This blog provides information for educational purposes only. Products sold are intended to be used in accordance with the proper licensing or permitting procedure of the respective jurisdiction of the user. Read our complete legal summary for more info.

June 6, 2018

Quick Soured Berliner Weisse Homebrew Beer Recipe

Quick Sour Berliner Weisse Home Brew Beer

Sour beers were almost unheard of (by most people) 5 years ago. But today, styles like Gose (pronounced "go-zah") have made their way into mainstream markets. The Gose style, a sour wheat beer with added salt and corriander, originated in Gose, Germany, and is one of two popular German sour beer styles. What's the other, style, you ask? Why, it's the Berliner Weisse, and that's what we'll be brewing today.

The Berliner Weisse style originated in Berlin, Germany. It's essentially a Gose without the coriander and salt. It's speculated that the Berliner Weisse evolved from Broyhan beer, a pale, low ABV, and slightly sour beer that became the most popular style of beer in Northern Germany when it was first brewed in 1526. Over time, Broyhan became Berliner Weisse.

After our experience brewing an Oktoberfest style beer, we thought it was a good idea to try our luck with another German beer. So we decided to brew a 5 gallon batch of Berliner Weisse using our brew in a bag (BIAB) electric homebrewing system

This particular recipe is light, refreshing, and perfect for summer.

Berliner Weisse Style Guideline

  • Sharply sour and somewhat acidic.
  • A mild wheat flavor with light body.
  • Very little to no hop character (IBUs 3-8).
  • Low ABV (2.8% - 3.8%).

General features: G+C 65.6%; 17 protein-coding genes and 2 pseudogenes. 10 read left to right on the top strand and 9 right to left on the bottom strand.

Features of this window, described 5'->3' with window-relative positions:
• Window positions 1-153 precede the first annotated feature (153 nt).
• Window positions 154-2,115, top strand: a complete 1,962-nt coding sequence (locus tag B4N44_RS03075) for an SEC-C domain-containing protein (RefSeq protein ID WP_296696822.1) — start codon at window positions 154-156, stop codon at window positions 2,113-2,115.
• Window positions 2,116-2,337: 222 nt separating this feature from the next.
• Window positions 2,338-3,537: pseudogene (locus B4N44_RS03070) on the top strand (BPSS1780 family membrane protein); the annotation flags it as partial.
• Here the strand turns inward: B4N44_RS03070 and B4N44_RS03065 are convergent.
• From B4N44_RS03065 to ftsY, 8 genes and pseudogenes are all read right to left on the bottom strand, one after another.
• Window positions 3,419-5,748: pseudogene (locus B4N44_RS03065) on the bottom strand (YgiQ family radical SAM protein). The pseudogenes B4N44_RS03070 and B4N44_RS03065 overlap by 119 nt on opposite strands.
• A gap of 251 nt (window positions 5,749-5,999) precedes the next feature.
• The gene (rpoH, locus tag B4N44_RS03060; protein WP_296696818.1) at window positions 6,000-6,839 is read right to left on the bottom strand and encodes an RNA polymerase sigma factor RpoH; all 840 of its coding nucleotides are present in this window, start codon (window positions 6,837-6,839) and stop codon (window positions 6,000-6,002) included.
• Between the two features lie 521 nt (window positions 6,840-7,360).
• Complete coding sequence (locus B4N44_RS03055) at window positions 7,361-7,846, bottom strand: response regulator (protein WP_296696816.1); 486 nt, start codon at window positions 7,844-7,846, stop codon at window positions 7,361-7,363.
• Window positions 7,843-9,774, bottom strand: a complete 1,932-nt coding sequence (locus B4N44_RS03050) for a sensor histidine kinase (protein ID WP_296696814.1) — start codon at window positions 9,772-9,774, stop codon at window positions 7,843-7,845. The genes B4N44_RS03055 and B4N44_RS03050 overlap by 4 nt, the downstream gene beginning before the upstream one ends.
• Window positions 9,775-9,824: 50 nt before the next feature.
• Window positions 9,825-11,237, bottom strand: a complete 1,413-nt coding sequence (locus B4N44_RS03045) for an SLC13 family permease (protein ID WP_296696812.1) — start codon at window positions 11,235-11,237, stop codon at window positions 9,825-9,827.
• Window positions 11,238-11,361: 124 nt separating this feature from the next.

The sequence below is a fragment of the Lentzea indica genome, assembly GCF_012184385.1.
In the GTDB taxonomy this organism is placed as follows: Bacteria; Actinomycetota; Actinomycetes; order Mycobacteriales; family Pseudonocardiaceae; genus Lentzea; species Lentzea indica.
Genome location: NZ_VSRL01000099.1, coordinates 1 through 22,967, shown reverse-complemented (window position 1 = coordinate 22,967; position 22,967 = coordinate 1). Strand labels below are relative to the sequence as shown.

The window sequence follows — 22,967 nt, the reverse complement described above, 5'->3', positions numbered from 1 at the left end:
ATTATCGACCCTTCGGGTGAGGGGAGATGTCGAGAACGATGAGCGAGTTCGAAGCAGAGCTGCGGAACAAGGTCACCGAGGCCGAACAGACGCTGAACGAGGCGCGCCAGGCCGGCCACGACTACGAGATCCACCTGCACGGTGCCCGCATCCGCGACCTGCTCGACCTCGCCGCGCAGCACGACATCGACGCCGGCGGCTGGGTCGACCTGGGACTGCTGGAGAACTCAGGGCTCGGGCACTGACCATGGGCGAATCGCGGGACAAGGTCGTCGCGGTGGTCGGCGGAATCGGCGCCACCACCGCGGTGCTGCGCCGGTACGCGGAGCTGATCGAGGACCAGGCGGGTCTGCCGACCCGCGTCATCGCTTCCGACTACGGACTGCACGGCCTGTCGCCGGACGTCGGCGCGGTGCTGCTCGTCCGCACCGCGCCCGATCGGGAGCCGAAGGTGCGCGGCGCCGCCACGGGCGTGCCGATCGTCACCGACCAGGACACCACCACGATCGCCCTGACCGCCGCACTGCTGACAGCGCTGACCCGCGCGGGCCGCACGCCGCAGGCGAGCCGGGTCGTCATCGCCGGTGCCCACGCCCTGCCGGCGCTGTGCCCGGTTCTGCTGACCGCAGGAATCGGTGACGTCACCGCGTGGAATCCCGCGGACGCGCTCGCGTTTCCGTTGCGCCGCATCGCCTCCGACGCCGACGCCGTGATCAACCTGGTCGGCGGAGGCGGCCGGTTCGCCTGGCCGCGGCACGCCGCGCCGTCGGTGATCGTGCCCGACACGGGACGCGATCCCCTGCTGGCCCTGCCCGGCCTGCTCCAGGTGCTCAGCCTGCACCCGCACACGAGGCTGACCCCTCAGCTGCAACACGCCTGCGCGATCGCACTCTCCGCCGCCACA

• Og: 1.028-1.032.
  • Fg: 1.003-1.006.

Berliner Weisse Recipe Details

Full recipe details are below. However, we documented the entire brew day in our studio, so if you're lazy and just want to watch a video instead, here you go. But keep in mind, recipe specifics such as ingredient amounts are below.


Beginning water volume: 6.7 gallons. We're using Asheville, NC city water and did not adjust chemistry.

Malt and Hops

  • 2-row German Pilsner: 3lbs. (50%)
  • German Wheat Malt: 3lbs. (50%)
  • 1oz. Hallertau


We mashed at 133F for 60 minutes.

Kettle Sour

Once the mash was over we began the kettle souring process. We started with a quick 15 min. boil before cooling the mash down to 95F. At this temp, we carefully added lactic acid until pH dropped to 4.56. At this point we added lactobacillus bacteria in the form of a Goodbelly probiotic drink, which we bought from an organic grocery store. It contains the same type of lactobacillus bacteria that is used for souring beer. After adding the lacto we let the kettle sit for one day. During this time our wort dropped to a pH of 3.27. Oops, this one is going to be slightly more sour than we wanted it to be! We were hoping for something more


At this point we resumed the brew day and completed a quick 15 min boil and added .25 oz of Hallertau Hops. Note, at one point in the video we indicate that we completed a 60 minute boil, but it was only 15.

Cooling and Fermentation

After the boil we cooled the word town to 70F and pitched Safale US-05 dry yeast. This beer was fermented at 67F for 10 days.


  • Post-Mash pH - 4.6
  • Starting gravity - 1.032
  • Final Gravity - 1.010
  • Final keg volume: 5 gallons
  • ABV - 2.9%

Tasting / Review

This Berliner Weisse turned out great. It's a bit more sour than we wanted it to be, which makes the wheat character a bit less pronounced. But but otherwise, it's on point. It's very light and very refreshing! A great summer drinker.

Beyond the taste, it should be noted that this is a "super session," extremely low ABV, highly crushable beer. One of these beers contains less than half the amount of alcohol as your typical craft beer.

All said, we give this one an 8 of 10. It'd probably be a 10 if we hadn't let the souring process go as far as we did. If you're looking to make a summer sour, this recipe is for you and we highly recommend it.


  • Hi,

    How to prevent DMS in the beer with such a low boil duration?

    Posted by Abilash on October 29, 2018

Leave a comment

Please note, the design of our website does not allow us to respond directly to blog comments. Please email us directly regarding questions about products. We don't answer questions about recipes, procedures, etc. However, feel free to leave a comment or respond to comments made by others!